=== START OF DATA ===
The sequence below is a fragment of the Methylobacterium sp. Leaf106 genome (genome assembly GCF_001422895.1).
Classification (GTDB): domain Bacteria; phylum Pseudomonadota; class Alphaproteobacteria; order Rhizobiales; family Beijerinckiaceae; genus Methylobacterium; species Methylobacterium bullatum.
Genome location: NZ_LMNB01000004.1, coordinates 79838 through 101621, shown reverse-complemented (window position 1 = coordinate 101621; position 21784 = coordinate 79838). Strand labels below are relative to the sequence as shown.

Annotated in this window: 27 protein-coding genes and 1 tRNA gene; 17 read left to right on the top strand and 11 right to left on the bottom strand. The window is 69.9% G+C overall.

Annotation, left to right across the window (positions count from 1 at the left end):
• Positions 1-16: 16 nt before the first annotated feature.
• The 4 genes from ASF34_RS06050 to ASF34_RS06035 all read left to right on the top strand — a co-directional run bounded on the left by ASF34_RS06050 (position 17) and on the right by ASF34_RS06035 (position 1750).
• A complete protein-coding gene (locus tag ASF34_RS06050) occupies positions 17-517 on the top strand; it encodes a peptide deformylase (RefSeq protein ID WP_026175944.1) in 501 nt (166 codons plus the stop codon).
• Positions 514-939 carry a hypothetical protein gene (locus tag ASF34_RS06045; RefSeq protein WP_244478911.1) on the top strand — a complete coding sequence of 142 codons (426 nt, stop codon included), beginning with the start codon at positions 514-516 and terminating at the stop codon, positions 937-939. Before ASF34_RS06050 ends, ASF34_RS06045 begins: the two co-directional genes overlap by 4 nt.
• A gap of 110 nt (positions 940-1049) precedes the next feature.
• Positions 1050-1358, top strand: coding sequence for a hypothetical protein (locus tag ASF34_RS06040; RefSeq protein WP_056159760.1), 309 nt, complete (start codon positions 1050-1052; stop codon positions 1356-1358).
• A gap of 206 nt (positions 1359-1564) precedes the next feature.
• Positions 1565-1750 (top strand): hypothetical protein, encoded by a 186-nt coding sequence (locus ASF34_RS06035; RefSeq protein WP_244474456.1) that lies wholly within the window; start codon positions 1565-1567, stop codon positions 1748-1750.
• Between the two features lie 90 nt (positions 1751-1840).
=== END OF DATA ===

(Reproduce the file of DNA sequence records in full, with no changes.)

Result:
The sequence below is a fragment of the Methylobacterium sp. Leaf106 genome (genome assembly GCF_001422895.1).
Classification (GTDB): domain Bacteria; phylum Pseudomonadota; class Alphaproteobacteria; order Rhizobiales; family Beijerinckiaceae; genus Methylobacterium; species Methylobacterium bullatum.
Genome location: NZ_LMNB01000004.1, coordinates 79838 through 101621, shown reverse-complemented (window position 1 = coordinate 101621; position 21784 = coordinate 79838). Strand labels below are relative to the sequence as shown.

Annotated in this window: 27 protein-coding genes and 1 tRNA gene; 17 read left to right on the top strand and 11 right to left on the bottom strand. The window is 69.9% G+C overall.

Annotation, left to right across the window (positions count from 1 at the left end):
• Positions 1-16: 16 nt before the first annotated feature.
• The 4 genes from ASF34_RS06050 to ASF34_RS06035 all read left to right on the top strand — a co-directional run bounded on the left by ASF34_RS06050 (position 17) and on the right by ASF34_RS06035 (position 1750).
• A complete protein-coding gene (locus tag ASF34_RS06050) occupies positions 17-517 on the top strand; it encodes a peptide deformylase (RefSeq protein ID WP_026175944.1) in 501 nt (166 codons plus the stop codon).
• Positions 514-939 carry a hypothetical protein gene (locus tag ASF34_RS06045; RefSeq protein WP_244478911.1) on the top strand — a complete coding sequence of 142 codons (426 nt, stop codon included), beginning with the start codon at positions 514-516 and terminating at the stop codon, positions 937-939. Before ASF34_RS06050 ends, ASF34_RS06045 begins: the two co-directional genes overlap by 4 nt.
• A gap of 110 nt (positions 940-1049) precedes the next feature.
• Positions 1050-1358, top strand: coding sequence for a hypothetical protein (locus tag ASF34_RS06040; RefSeq protein WP_056159760.1), 309 nt, complete (start codon positions 1050-1052; stop codon positions 1356-1358).
• A gap of 206 nt (positions 1359-1564) precedes the next feature.
• Positions 1565-1750 (top strand): hypothetical protein, encoded by a 186-nt coding sequence (locus ASF34_RS06035; RefSeq protein WP_244474456.1) that lies wholly within the window; start codon positions 1565-1567, stop codon positions 1748-1750.
• Between the two features lie 90 nt (positions 1751-1840).